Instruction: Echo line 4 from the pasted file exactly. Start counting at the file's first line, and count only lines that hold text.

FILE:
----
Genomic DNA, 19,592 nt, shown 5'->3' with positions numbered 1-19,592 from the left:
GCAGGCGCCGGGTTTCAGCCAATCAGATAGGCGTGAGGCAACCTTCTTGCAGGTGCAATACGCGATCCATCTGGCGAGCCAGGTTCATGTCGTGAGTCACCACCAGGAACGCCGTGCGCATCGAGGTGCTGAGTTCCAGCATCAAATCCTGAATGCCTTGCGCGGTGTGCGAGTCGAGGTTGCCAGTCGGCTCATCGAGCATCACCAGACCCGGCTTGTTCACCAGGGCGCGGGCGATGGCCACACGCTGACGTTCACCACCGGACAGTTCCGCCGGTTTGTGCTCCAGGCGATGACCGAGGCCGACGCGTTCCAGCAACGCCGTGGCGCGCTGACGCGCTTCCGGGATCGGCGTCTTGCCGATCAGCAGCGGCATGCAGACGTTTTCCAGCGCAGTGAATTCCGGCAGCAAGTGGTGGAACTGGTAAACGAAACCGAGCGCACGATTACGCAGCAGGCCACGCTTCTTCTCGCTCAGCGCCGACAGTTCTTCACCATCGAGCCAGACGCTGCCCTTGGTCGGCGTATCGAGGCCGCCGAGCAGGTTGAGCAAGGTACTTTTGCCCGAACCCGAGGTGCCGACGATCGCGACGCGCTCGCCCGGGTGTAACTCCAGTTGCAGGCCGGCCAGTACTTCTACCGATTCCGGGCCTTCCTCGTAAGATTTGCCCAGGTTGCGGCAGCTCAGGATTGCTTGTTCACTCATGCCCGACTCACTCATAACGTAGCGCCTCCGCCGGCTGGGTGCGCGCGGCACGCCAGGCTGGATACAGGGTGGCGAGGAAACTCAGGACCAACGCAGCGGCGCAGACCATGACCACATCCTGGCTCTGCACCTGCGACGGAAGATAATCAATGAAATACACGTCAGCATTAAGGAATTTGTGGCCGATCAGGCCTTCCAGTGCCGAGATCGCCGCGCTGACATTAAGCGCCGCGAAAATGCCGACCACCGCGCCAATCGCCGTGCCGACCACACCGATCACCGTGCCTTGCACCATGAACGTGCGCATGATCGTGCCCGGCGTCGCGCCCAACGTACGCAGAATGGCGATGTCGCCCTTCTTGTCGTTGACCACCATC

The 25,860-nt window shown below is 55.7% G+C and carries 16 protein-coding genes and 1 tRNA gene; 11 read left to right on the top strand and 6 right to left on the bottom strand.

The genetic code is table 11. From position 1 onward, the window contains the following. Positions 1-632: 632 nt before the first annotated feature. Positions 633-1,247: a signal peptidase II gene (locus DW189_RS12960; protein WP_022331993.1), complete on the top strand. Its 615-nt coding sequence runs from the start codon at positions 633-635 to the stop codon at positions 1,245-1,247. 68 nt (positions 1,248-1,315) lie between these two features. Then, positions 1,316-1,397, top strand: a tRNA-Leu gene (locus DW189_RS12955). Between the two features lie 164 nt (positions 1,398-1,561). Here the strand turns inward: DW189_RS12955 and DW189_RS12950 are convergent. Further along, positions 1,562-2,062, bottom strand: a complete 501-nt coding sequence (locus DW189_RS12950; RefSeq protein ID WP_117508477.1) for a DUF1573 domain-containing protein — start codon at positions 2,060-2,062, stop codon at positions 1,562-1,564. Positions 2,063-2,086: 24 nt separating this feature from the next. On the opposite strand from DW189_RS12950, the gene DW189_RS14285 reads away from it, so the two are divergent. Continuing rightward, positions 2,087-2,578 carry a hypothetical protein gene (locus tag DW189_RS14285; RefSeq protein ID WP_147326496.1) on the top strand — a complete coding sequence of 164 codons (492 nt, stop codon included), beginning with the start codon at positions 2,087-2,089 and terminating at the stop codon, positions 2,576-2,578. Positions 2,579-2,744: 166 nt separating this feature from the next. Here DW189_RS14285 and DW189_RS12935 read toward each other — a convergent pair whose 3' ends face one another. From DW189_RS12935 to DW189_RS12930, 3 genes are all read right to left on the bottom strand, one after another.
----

The genetic code is table 11. From position 1 onward, the window contains the following. Positions 1-632: 632 nt before the first annotated feature. Positions 633-1,247: a signal peptidase II gene (locus DW189_RS12960; protein WP_022331993.1), complete on the top strand. Its 615-nt coding sequence runs from the start codon at positions 633-635 to the stop codon at positions 1,245-1,247. 68 nt (positions 1,248-1,315) lie between these two features. Then, positions 1,316-1,397, top strand: a tRNA-Leu gene (locus DW189_RS12955). Between the two features lie 164 nt (positions 1,398-1,561). Here the strand turns inward: DW189_RS12955 and DW189_RS12950 are convergent. Further along, positions 1,562-2,062, bottom strand: a complete 501-nt coding sequence (locus DW189_RS12950; RefSeq protein ID WP_117508477.1) for a DUF1573 domain-containing protein — start codon at positions 2,060-2,062, stop codon at positions 1,562-1,564. Positions 2,063-2,086: 24 nt separating this feature from the next. On the opposite strand from DW189_RS12950, the gene DW189_RS14285 reads away from it, so the two are divergent. Continuing rightward, positions 2,087-2,578 carry a hypothetical protein gene (locus tag DW189_RS14285; RefSeq protein ID WP_147326496.1) on the top strand — a complete coding sequence of 164 codons (492 nt, stop codon included), beginning with the start codon at positions 2,087-2,089 and terminating at the stop codon, positions 2,576-2,578. Positions 2,579-2,744: 166 nt separating this feature from the next. Here DW189_RS14285 and DW189_RS12935 read toward each other — a convergent pair whose 3' ends face one another. From DW189_RS12935 to DW189_RS12930, 3 genes are all read right to left on the bottom strand, one after another.